AB 1 – Collective bargaining: legislature. Enacted the Legislature Employer-Employee Relations Act, to provide employees of the Legislature, except certain specified categories of excluded employees, the right to form, join, and participate in the activities of employee organizations of their own choosing for the purpose of representation on all matters of employer-employee relations.

AB 621 – Workers’ compensation: special death benefit. Expands an exemption to include state safety members, peace officers, and firefighters for the Department of Forestry and Fire Protection who are members of Bargaining Unit 8 and would apply the exemption for these employees retroactively to January 1, 2019, for injuries not previously claimed or resolved.

AB 1228 – Gives raises to fast food workers - $20/hr.

SB 332 – Minor league baseball player bargaining agreement. Ensures a collective bargaining agreement for minor league baseball, guaranteeing better wages and benefits for more than 360 California minor league players, such as housing, health care, and compensation, including in the regular season, spring training, and the off-season.

SB 497 – Reduces retaliation against workers who have filed wage claim or unequal wage complaint.

SB 525 - $25/hr. Healthcare workers.

SB 616 – Add paid sick days. Amends California’s paid sick leave law to expand mandatory paid sick leave from three days or twenty-four hours to five days or forty hours.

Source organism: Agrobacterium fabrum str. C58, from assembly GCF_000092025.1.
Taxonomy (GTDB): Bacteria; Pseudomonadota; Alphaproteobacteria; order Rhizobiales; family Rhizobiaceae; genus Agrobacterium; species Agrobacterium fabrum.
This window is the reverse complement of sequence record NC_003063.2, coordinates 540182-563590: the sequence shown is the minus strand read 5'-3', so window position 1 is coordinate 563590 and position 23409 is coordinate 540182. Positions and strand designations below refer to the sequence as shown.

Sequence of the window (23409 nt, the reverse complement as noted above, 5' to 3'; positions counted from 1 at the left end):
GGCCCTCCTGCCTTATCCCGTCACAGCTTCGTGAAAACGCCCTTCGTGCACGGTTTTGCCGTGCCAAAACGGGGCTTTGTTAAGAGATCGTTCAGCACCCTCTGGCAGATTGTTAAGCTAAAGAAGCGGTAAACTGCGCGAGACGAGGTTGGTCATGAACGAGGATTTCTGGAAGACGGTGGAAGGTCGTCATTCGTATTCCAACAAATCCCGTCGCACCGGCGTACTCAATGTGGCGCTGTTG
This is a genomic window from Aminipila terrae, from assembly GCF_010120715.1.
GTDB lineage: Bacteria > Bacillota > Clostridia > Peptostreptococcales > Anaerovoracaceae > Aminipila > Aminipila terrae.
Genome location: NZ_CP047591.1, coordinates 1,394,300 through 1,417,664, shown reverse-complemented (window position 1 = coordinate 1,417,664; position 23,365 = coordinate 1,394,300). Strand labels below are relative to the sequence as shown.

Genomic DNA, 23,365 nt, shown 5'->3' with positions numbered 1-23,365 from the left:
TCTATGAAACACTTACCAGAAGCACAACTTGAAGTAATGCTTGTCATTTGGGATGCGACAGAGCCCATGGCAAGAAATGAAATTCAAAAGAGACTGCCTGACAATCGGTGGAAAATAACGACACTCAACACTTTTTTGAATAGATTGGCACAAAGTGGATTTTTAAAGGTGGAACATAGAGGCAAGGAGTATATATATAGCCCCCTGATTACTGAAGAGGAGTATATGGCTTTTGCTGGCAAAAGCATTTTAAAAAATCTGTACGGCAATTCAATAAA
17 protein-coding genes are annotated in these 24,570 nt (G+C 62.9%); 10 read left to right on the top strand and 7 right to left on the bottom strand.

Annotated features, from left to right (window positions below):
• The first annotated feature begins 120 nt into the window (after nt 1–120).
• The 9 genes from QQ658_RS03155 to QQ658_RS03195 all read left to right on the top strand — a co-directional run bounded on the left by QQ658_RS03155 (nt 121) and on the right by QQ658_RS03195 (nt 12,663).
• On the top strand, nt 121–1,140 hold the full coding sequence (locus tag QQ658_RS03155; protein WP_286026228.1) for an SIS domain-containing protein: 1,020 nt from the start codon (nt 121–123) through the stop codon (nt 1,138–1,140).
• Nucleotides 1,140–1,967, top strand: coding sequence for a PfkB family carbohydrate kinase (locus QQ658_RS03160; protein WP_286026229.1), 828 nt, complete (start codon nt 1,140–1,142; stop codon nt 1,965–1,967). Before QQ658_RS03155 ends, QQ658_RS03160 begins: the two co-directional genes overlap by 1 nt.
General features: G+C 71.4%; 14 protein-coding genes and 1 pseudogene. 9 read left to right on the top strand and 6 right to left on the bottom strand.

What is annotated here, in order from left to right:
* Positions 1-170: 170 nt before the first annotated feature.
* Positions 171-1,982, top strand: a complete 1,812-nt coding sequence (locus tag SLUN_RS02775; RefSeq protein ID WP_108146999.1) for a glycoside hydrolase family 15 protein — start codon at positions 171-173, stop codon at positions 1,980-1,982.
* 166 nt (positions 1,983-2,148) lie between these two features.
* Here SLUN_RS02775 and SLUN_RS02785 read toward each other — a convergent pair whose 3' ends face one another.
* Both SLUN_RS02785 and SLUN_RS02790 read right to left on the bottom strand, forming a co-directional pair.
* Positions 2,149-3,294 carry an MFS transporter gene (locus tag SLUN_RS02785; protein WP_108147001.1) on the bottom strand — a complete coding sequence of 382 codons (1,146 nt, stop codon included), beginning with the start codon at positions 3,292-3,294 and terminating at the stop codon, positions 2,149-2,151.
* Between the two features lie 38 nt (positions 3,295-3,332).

Expect more of the same in 2024. While golf has punched way above its political weight on those matters directly related to the game, e.g., AB 672, AB 1910, and AB 2257 in previous legislative sessions and AB 1572 and AB 363 in the just concluded 2023 session, it isn’t a productive use of golf’s limited time and even more limited resources to engage as heavily on bills that affect all businesses in California. The game is irrelevant in a space dominated by the California Chamber of Commerce, various local/regional business chambers and roundtables, not to mention specific sectors that dwarf golf in economic reach and impact. However, it often makes sense to support the efforts of these larger entities through membership in their ranks or as part of large diverse coalitions, so long as the effort doesn’t otherwise detract from the game’s greater framing and positioning strategies.

Archived Updates

Opposition to Assembly Bill 1910

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CGCOA Golf is Good Ambassador Program

Are you interested in becoming an advocate for golf in California? The CGCOA is seeking amateur golfers who are passionate about protecting the game of golf and promoting public policies that enable golf to flourish in California. Take the next step to becoming an advocate for golf by completing the attached Golf is Good Ambassador Application.